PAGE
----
Agent Million explained the process, and said: “The only rule you have to bear in mind when it comes to Bonds is that they have to be eligible to participate in the prize draw.

“Each individual number is entered into the draw and has an equal chance to win.

How to check old premium bonds

Premium Bonds: Your old Bonds could still win the jackpot – check prize draw now (Image: PA)

“When you purchase Premium Bonds, if you purchase them, say, throughout the month of January, then you have to hold them for February – and then they will enter the draw from March.

“They will remain in that prize draw and can generate prizes until such time as a person repays them – or in other words cashes in the money.”

The “repayment” process is a simple one, and if someone invests a certain amount, this is the exact sum they will receive back.

This is because there is no interest rate on Premium Bonds, with the prize rate fund going towards ensuring NS&I can pay out winnings each month.

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But those holding Bonds which date back a number of years will be pleased to note they could still be in with a chance.

Agent Million continued: “Older Bonds can still win, which is the important thing to stress.

“We don’t programme any numbers into ERNIE, and ERNIE just merely generates numbers, that is what he is designed to do.

“He isn’t looking from a list, or anything like that, it is just automatically generated.

“There is an equal chance for older Bonds to win, just as much as there is for newer ones.

How to check old premium bonds

Premium Bonds: Express spoke to Agent Million, the anonymous NS&I worker (Image: Getty)

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“But the only thing I will say, is that obviously we at NS&I have been going since 1956 – a lot of those original Bonds will have been repaid.

“And some of the original owners of those Bonds will have sadly passed away during this time.

“So, those Bonds are repaid and never reissued to anyone else again.

“The number of older Bonds in existence is definitely getting smaller over time, and as people are buying new ones.”

Back in July 2004, NS&I shared a woman from Newham won the £1million jackpot in July 2004 with a Premium Bonds holding of £17, where the winning Bond was purchased in February 1959.

For a number of years, the minimum purchase amount for Premium Bonds has been £25.

However, many may hold less than this if they have older Premium Bonds, as Agent Million explained.

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They added: “Yes, people can still win and take part. If a £1 unit were to generate more than one prize in a prize draw then you would be allocated the highest prize.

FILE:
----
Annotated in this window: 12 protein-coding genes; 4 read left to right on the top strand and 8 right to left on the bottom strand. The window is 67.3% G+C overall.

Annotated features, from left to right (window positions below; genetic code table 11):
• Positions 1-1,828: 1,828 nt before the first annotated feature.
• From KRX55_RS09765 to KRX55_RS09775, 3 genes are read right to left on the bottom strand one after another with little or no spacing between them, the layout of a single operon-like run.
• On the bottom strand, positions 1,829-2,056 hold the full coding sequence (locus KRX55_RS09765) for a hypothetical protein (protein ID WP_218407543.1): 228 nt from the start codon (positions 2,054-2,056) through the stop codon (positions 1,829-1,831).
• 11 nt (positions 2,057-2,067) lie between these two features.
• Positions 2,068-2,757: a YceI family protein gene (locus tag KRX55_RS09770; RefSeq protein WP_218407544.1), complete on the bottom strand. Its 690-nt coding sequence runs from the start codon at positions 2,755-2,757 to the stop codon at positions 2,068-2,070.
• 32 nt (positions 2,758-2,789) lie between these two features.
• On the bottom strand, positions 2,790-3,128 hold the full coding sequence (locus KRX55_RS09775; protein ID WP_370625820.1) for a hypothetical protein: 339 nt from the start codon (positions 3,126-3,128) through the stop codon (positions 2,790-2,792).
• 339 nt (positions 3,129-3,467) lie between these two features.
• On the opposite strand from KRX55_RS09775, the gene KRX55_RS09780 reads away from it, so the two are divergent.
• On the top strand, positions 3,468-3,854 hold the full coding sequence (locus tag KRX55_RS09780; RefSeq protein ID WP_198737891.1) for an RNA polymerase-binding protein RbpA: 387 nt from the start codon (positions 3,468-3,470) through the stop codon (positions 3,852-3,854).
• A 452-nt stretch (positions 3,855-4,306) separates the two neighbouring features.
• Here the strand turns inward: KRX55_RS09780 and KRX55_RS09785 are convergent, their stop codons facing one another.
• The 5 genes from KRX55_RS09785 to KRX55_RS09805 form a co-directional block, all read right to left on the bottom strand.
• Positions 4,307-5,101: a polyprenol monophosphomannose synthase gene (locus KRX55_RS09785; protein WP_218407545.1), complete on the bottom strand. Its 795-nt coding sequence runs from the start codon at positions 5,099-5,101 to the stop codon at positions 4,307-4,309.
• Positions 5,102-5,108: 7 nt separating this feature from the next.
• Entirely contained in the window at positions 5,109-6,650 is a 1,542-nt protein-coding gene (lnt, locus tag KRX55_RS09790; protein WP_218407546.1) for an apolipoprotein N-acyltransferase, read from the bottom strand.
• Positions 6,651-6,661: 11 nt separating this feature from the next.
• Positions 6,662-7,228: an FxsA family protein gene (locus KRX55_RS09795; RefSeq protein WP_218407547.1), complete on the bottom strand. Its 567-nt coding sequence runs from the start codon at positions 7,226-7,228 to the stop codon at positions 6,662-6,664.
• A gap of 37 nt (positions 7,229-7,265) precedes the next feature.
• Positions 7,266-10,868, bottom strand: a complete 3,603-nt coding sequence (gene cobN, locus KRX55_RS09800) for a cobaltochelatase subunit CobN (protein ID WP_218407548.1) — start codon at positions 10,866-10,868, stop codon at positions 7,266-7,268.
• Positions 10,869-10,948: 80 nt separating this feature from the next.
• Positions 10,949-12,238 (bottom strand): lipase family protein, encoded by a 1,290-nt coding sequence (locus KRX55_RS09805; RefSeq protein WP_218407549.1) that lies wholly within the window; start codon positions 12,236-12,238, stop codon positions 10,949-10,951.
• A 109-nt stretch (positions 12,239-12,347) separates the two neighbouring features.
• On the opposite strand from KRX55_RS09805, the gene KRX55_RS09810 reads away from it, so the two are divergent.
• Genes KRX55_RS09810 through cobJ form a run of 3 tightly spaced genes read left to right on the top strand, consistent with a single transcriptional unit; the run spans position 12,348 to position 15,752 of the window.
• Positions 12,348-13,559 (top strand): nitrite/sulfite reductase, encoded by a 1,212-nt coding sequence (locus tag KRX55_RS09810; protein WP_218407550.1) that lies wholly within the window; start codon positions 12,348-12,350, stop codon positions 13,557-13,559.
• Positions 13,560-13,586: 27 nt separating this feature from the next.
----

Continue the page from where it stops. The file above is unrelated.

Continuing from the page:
“For example, if a £1 unit generated a £500 and also a £25 prize in the same draw, you would be allocated the £500 and the £25 would be ineligible in this instance.

“But it isn’t a case of one £1 unit winning and then it can’t win any more, it can go on to win prizes in following months.”

For those who do have, Bonds, particularly older holdings, Agent Million concluded by urging people to check.

They said it could be worthwhile for individuals, as many may find they could secure winnings years after their purchase.

The two lucky winners this month are from Devon and Wales, with the winning numbers 404KX510146 and 202ZQ082477, respectively.

Britons can check whether they have won by using NS&I’s dedicated prize checker, via Amazon Alexa, their smartphone or on the website.

Premium Bonds were first introduced by a man named Harold Macmillan in 1956. A Premium Bond is a lottery bond that is issued by the United Kingdom Government’s National Savings and Investment Agency.

The Bonds are entered a regular prize drawing. If you no longer want your Bonds entered the drawing, the government will buy them back for the original price that you paid.

If you are thinking that you want to buy Premium Bonds, you should understand how they work first.

What Is the Minimum and Maximum Investment Allowed?

If you are thinking about purchasing bonds and you don’t want to invest too much money, the minimum number you can buy is £100.

If you are looking to invest more, the maximum holding you can have is £50,000.

How Can I Buy Premium Bonds?

There was a time that bonds could be purchased at any of the post office branches. This is no longer the case. Post office branches no longer sell these bonds. Fortunately, there are a few simple ways that you can purchase them.

  • Apply Online: NS&I Premium Bonds makes buying very simple by offering an online buying option. You would simply visit the website and then follow the links.
  • Apply By Phone: If you don’t have internet access or if you don’t feel safe entering your personal and financial information online, you can apply by phone. To apply by phone, you can contact NS&I at 0500 500 000. A highly trained representative will take your order over the phone quickly and efficiently.